Oh, this beautiful human makes my heart so happy!! Years ago (8? 9? could it actually be 10??) I casually gathered a group of women in my home to create together 2x a month. I'd had a baby not too long before and was desperate for both a creative outlet and community. I put the word out and a few people said "yes" - including a few folks who were new to me. Alyssa was the friend-of-a-friend who I'd met a few times, but didn't know well. This serendipitous connection became a chance to get to know her. That time was a season of tremendous growth and healing, and I love that Alyssa was a part of that time with me. It was the earliest rumblings of what would eventually become Seeds of Connection, but of course I had no idea of that at the time. If you take a minute to read these answers and get to know her a little, I'm sure you'll agree that she is a very RAD person. I'm so thankful she said "yes" again to this guest interview!
What do Alyssa's answers spark for you? Leave a comment and let us know!
What does it mean to you to move toward healing? What types of things support your healing journey?
I got a head injury in 2010 and another in 2016. I’ve spent the last 12 years working towards healing. In the beginning of both injuries I spent so much time at the hospital working to make my brain and body get back to as normal. I’m fairly certain though that the best healing happened when I stopped pushing to be normal and just worked to find the best parts of life again. When I settled into where I was and stopped trying to be perfect, I learned how to be content and I was able to let my soul heal. I’d say my faith, my tribe, and my team were the best supports along the way. In the beginning, I was so mad at God for everything I’d been through. As time went on I found that my faith changed and deepened and became a framework for how I see the world now. My tribe, are the people that came around me when I couldn’t be there for myself. These people were my family and friends and my supports and ultimately my lifeline. My team are the professionals who taught me how to stand and to walk and to thrive again. The doctors, and nurses, and specialists who used their expertise to move me forward.
What are some of your favorite ways to fill your cup, recharge your batteries, or take care of yourself?
I love paddleboarding, x-country skiing, and playing pickleball. Moving my body just makes me smile and really charges my batteries. Being in community with friends, learning from them and celebrating life with them and sometimes crying with them too fills my cup. Taking time to pray and meditate, doing yoga in the back yard or just sitting on the back porch overlooking the garden seem to be the things that bring me back to my best self.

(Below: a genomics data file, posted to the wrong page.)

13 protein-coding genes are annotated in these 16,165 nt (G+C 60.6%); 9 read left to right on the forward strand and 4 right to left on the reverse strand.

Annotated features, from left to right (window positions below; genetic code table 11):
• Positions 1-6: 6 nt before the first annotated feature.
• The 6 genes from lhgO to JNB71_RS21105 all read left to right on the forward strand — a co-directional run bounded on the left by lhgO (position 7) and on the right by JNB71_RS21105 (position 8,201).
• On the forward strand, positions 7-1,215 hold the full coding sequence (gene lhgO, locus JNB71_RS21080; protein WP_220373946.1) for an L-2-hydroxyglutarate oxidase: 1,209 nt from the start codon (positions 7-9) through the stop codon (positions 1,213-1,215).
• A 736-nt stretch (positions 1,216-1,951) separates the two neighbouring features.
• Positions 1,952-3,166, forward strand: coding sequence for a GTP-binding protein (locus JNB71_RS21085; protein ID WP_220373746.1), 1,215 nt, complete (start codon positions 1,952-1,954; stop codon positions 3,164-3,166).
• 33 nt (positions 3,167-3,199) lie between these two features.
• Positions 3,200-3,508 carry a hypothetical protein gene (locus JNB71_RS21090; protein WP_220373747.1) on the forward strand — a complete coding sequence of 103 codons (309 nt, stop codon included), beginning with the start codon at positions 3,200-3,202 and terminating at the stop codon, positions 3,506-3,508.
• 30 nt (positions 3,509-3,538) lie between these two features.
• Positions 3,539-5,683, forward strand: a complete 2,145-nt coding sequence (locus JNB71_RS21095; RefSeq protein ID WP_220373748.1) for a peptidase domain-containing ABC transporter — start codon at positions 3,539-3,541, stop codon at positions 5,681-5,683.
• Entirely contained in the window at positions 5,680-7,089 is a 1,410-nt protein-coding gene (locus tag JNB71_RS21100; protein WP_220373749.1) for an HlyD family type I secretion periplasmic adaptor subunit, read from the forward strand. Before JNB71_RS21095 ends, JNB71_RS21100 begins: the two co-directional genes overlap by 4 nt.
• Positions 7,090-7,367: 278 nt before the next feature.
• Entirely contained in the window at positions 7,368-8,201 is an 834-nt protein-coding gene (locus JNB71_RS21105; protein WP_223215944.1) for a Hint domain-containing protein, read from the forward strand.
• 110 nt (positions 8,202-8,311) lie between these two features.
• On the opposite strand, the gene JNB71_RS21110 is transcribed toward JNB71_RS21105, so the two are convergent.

Do/have you worked with a coach or therapist? What makes this work meaningful to you?
I see a therapist and I am a therapist and I’m so thankful for therapy in my life. It’s a breath of air to sit with someone who I can be 100% authentic with and not have to risk judgement for what I have to say (and I say crazy things sometimes). I always leave his office knowing I’m ok and the world is too. I learn so much about myself and I learn how to be a better human from my therapist.
What are your thoughts about consent? How does consent show up in your work?
Everything I do as a therapist is based in consent. So many of my clients have been unable to give consent or consent was taken away from them. I get the honor of helping them find their voice and have a place to practice giving consent (or not giving consent and having that be respected). I also do animal assisted play therapy and my favorite part of the therapeutic process is in watching the consent process between the animal and the client. Animal, client and therapist can choose when/if/how to consent and that choice is always valued and honored. For instance, if Lucy (the dog) starts licking her lips and yawning (a dog stress signal) or walks away, we instantly stop the activity and move a different direction. If the client says they are done or want the dog out of the room. We instantly stop the activity and leave the dog room. And if I see unsafe behavior or just feel like something is off in the room. We end the activity and change directions. Yes means yes and no means no and both are equally valued in my line of work.
Do you have any spiritual practices that are meaningful to you?
I define spiritual as what makes your soul come alive. While religion is a spiritual practice for me, it has to be a religion that brings life to my soul and to the souls of the people around me. I also think paddle boarding is spiritual, and art is spiritual, and writing is spiritual. Sitting in the garden between the basil plant and the cherry tomato plant with some cheese and balsamic vinegar for garden tapas is spiritual. Having a deep conversation over a cup of coffee is spiritual, and talking with my clients is spiritual too. Watching the sunset, and petting an alpaca, catching snowflakes on my tongue and hiking with my family are all spiritual practices that make my soul come alive again.
Alyssa Bowman is a marriage & family therapist in Greeley, CO. A little about her care philosophy: My goal in counseling is to create a safe, collaborative and supportive environment for individuals, couples and families to explore strengths and challenges and to discover pathways toward positive change. I strive to meet clients where they are and help them move in directions they hope to go. I believe play is the primary language of the child and therapy with children should be done in the context of therapeutic play.
You can learn more about Alyssa here.